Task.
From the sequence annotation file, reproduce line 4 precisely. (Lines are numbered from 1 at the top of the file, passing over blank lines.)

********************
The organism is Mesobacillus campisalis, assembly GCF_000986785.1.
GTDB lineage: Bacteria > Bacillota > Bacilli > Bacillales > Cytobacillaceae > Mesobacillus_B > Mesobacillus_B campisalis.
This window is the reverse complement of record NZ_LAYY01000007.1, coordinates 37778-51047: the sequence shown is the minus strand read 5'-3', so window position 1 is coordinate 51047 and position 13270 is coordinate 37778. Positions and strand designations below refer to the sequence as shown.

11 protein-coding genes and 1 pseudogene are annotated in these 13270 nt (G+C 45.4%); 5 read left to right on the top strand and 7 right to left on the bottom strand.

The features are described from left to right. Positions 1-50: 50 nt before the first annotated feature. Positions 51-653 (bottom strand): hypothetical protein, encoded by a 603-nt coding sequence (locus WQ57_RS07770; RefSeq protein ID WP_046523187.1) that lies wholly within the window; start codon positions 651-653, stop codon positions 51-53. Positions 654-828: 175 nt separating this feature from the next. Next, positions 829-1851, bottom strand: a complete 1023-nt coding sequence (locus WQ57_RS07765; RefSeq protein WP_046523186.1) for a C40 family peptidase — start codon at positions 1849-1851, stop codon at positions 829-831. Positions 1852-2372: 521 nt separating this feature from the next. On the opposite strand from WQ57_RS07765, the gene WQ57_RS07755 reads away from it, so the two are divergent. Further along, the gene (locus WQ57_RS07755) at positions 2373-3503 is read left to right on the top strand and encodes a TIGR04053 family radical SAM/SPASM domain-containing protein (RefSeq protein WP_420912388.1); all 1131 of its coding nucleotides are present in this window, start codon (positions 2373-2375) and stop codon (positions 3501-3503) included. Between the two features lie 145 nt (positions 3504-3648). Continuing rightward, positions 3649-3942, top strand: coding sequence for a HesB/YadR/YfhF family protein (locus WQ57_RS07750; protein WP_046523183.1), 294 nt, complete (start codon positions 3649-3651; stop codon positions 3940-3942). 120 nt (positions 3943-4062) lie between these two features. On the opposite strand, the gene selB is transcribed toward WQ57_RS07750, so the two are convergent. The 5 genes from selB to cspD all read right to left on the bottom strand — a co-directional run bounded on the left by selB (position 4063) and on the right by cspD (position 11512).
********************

11 protein-coding genes and 1 pseudogene are annotated in these 13270 nt (G+C 45.4%); 5 read left to right on the top strand and 7 right to left on the bottom strand.